• My creative business blog is Write Money Incorporated at Marketing tips and advice are at the site for Free. You can also enjoy and learn from feature interviews we do with business leaders at WMI.

Thank you so much for taking time to chat with me today. It's been a wonderful pleasure.

Thank you for the opportunity! I appreciate your support and would love for your visitors to meet me at

A father and son's estranged relationship threatens to destroy the son's only chance at real love. But is a painful childhood enough to choke a young man's promising future? Love will find and heal the most broken hearted, disappointed, abused and ashamed. Love has come. There is no turning back.

Excerpts :

Chapter One
It was Friday afternoon, June 15, 1984. Raymond Clarke lay across his bed. An empty bowl of popcorn was on the floor. Snacking did little to ease his excitement. In less than three hours his year round efforts to prove himself deserving of unwavering acclaim would be validated in front of hundreds of his classmates. Tonight was his high school graduation, the day he had dreamed about for weeks. He knew his grades were high enough to earn him academic honors. Even more than his grades were his athletic achievements. He hadn’t been beaten in a track race in three years; he won the state half mile and mile runs for the last six years, since he was in middle school. People would cheer wildly for him tonight.
The television was turned up loud. “Carl Lewis threatens to break Bob Beamon’s historic long jump record at the Olympic Trials in Los Angeles this weekend,” an ESPN sportscaster announced. “Beamon’s record has stood for sixteen years. Lewis . . . “
Raymond got so caught up in the mention of the upcoming Olympic Games that he didn’t hear the front door open.
Ray,” his father Malcolm shouted as soon as he entered the house.
“What?” Raymond leaped off his bed and hurried into the living room. “Dad?”
“What? Boy, if you don’t get your junk--”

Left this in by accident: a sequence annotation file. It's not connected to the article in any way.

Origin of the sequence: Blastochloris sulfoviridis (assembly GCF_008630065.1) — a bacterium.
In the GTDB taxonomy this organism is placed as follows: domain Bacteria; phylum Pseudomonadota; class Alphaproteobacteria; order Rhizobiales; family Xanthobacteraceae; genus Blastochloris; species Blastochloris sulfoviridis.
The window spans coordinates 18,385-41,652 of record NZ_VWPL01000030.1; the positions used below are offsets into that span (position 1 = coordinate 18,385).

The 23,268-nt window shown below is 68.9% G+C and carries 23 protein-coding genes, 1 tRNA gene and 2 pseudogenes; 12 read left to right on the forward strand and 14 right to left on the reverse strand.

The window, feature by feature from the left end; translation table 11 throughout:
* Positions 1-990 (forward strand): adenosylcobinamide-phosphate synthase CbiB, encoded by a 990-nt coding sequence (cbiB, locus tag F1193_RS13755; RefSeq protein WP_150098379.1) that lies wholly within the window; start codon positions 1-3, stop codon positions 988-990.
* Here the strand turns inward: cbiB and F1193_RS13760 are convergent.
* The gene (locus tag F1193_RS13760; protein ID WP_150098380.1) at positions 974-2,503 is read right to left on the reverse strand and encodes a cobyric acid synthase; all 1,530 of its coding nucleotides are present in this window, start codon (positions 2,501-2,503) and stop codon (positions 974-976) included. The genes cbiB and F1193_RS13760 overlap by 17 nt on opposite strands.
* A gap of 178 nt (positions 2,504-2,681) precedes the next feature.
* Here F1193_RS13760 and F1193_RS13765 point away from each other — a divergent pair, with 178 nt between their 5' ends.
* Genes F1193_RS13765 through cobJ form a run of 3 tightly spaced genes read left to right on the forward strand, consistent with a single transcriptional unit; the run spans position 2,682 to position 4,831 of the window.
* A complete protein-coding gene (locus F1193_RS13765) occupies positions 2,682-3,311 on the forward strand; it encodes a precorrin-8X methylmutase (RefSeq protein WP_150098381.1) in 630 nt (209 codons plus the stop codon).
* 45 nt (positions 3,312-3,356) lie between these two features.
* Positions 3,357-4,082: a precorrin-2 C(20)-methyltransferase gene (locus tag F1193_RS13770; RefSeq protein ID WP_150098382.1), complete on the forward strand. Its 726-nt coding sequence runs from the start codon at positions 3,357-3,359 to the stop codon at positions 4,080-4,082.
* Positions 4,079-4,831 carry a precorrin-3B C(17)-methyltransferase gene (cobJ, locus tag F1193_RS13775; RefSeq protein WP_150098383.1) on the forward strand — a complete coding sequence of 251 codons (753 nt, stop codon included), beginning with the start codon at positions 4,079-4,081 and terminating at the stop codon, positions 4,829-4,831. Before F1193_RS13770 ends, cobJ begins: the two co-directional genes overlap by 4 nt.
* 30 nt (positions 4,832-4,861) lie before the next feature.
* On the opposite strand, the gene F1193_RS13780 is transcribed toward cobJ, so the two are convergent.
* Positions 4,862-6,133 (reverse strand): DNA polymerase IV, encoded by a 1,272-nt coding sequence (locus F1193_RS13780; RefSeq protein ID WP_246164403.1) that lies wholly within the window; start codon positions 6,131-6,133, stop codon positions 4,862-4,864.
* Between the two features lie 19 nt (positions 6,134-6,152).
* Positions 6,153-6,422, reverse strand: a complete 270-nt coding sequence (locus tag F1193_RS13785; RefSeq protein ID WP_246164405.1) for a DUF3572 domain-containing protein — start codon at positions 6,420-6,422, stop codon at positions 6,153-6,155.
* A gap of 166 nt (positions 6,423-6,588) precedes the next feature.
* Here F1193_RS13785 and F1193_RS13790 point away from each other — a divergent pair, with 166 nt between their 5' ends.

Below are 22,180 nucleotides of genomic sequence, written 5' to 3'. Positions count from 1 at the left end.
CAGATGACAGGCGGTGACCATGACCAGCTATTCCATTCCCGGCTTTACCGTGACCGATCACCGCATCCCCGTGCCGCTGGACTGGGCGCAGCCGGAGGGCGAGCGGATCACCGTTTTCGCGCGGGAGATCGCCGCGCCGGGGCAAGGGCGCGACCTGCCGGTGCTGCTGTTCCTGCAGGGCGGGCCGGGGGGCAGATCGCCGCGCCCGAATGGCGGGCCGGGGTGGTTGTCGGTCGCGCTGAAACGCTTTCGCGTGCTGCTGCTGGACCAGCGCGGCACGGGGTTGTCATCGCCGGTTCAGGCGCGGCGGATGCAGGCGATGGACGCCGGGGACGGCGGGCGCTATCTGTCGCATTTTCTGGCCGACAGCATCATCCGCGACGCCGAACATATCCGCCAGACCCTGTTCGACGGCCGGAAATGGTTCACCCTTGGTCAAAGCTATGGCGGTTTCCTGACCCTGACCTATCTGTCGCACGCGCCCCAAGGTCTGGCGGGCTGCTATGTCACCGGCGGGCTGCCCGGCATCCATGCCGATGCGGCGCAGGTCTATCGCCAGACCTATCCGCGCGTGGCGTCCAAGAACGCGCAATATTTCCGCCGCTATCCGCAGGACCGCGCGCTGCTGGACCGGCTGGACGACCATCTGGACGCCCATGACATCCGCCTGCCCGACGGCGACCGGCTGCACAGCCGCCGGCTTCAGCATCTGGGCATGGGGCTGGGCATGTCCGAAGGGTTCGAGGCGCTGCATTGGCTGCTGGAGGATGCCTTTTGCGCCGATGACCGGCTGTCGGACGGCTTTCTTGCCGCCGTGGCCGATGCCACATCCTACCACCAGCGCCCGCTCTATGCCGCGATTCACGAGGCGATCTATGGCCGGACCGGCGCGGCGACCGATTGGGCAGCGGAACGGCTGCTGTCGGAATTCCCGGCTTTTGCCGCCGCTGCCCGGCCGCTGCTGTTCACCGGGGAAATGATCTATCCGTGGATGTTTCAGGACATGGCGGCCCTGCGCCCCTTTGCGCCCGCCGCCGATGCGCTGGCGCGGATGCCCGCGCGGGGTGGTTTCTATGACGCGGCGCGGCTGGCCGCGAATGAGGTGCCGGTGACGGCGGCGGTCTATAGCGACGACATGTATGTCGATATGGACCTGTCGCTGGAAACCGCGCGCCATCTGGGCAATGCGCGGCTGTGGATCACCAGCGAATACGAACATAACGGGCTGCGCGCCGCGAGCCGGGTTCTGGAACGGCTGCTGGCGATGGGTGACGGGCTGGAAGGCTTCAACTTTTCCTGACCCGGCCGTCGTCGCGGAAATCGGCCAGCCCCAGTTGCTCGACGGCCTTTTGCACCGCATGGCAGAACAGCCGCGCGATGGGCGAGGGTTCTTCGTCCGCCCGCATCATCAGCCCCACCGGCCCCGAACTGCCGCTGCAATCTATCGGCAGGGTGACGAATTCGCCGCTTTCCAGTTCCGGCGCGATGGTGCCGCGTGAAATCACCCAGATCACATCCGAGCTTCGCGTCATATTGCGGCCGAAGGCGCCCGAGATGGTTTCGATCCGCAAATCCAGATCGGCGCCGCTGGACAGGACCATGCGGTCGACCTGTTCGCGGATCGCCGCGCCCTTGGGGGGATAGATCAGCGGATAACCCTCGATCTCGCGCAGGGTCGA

Raymond watched his father wave his hand over the sofa, the place where he’d thrown his sports bag as soon as he got home from graduation practice at school.
Get this sports crap up,” Malcolm growled.
Silence filled the house.
Raymond grabbed his sports bag, carried it into his bedroom and tossed it across his bed.
His father exited the living room and entered the kitchen. Like a dark shadow, frustrations from spending ten hours working at a drab automobile plant where he drilled leather seats into one Ford Mustang after another while his line supervisor stood at his shoulder and barked, “Focus, Malcolm. Get your production up,” followed him there. It was in the furrow of his brow and in the pinch of his lip. “Ray.”
Raymond cursed beneath his breath before he left his bedroom and hurried into the living room. Seconds later he stood in the kitchen’s open doorway.
He watched his father toss an envelope on the table. “Letter from Baker came in the mail. Something about you getting some awards when—“ He reached to the center of the kitchen table for a bottle of Steel Fervor. He’d stopped hiding the alcohol when Raymond turned five. The alcohol looked like liquid gold. Felt that way to Malcolm too. “you graduate tonight.”
Malcolm took a long swig of the whiskey and squinted against the burn. He tried to laugh but only coughed up spleen. “You’re probably the only kid in the whole school who got a letter like this. Everybody up at Baker knows nobody cares about you. Letter said they thought I’d want to let all your relatives know you’re getting some awards so they’d come out and support you.”
Again Malcolm worked at laughter, but instead coughed a dry, scratchy cough that went long and raw through his throat. “We both know ain’t nobody going to be there but me and your sorry ass. Don’t mean nothing anyhow. They’re just giving these diplomas and awards away now days.” On his way out of the kitchen, bottle in hand, he shoved the letter against Raymond’s chest.